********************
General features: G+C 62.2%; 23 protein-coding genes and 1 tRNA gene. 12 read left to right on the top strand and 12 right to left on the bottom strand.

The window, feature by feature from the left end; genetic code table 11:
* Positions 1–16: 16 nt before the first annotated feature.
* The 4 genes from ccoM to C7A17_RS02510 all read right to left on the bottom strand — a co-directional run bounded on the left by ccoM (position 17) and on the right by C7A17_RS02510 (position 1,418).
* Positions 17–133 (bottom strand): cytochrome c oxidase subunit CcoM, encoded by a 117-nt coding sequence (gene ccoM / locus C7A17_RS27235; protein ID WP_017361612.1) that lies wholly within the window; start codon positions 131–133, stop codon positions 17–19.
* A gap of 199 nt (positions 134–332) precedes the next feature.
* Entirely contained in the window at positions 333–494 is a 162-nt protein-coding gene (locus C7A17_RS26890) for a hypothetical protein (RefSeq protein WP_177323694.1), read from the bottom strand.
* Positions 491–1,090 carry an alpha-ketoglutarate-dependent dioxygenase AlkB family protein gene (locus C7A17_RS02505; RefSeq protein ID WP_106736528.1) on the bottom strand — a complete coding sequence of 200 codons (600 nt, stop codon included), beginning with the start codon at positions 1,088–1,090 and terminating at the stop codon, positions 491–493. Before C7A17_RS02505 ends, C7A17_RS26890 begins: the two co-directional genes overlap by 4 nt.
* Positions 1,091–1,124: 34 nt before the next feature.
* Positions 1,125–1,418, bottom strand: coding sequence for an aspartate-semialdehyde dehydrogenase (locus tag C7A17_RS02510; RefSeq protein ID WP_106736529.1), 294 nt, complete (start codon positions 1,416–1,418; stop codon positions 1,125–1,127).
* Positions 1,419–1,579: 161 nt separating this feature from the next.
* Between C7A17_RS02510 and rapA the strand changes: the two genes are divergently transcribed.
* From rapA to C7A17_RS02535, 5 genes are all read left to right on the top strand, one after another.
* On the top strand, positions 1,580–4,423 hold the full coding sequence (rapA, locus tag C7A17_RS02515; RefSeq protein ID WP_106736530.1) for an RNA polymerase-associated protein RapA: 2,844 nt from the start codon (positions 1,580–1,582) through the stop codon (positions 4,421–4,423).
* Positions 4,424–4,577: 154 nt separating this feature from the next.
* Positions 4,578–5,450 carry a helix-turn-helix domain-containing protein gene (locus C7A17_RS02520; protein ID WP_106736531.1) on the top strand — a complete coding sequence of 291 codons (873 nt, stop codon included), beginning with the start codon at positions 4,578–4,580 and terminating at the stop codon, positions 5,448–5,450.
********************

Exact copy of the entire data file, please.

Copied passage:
General features: G+C 62.2%; 23 protein-coding genes and 1 tRNA gene. 12 read left to right on the top strand and 12 right to left on the bottom strand.

The window, feature by feature from the left end; genetic code table 11:
* Positions 1–16: 16 nt before the first annotated feature.
* The 4 genes from ccoM to C7A17_RS02510 all read right to left on the bottom strand — a co-directional run bounded on the left by ccoM (position 17) and on the right by C7A17_RS02510 (position 1,418).
* Positions 17–133 (bottom strand): cytochrome c oxidase subunit CcoM, encoded by a 117-nt coding sequence (gene ccoM / locus C7A17_RS27235; protein ID WP_017361612.1) that lies wholly within the window; start codon positions 131–133, stop codon positions 17–19.
* A gap of 199 nt (positions 134–332) precedes the next feature.
* Entirely contained in the window at positions 333–494 is a 162-nt protein-coding gene (locus C7A17_RS26890) for a hypothetical protein (RefSeq protein WP_177323694.1), read from the bottom strand.
* Positions 491–1,090 carry an alpha-ketoglutarate-dependent dioxygenase AlkB family protein gene (locus C7A17_RS02505; RefSeq protein ID WP_106736528.1) on the bottom strand — a complete coding sequence of 200 codons (600 nt, stop codon included), beginning with the start codon at positions 1,088–1,090 and terminating at the stop codon, positions 491–493. Before C7A17_RS02505 ends, C7A17_RS26890 begins: the two co-directional genes overlap by 4 nt.
* Positions 1,091–1,124: 34 nt before the next feature.
* Positions 1,125–1,418, bottom strand: coding sequence for an aspartate-semialdehyde dehydrogenase (locus tag C7A17_RS02510; RefSeq protein ID WP_106736529.1), 294 nt, complete (start codon positions 1,416–1,418; stop codon positions 1,125–1,127).
* Positions 1,419–1,579: 161 nt separating this feature from the next.
* Between C7A17_RS02510 and rapA the strand changes: the two genes are divergently transcribed.
* From rapA to C7A17_RS02535, 5 genes are all read left to right on the top strand, one after another.
* On the top strand, positions 1,580–4,423 hold the full coding sequence (rapA, locus tag C7A17_RS02515; RefSeq protein ID WP_106736530.1) for an RNA polymerase-associated protein RapA: 2,844 nt from the start codon (positions 1,580–1,582) through the stop codon (positions 4,421–4,423).
* Positions 4,424–4,577: 154 nt separating this feature from the next.
* Positions 4,578–5,450 carry a helix-turn-helix domain-containing protein gene (locus C7A17_RS02520; protein ID WP_106736531.1) on the top strand — a complete coding sequence of 291 codons (873 nt, stop codon included), beginning with the start codon at positions 4,578–4,580 and terminating at the stop codon, positions 5,448–5,450.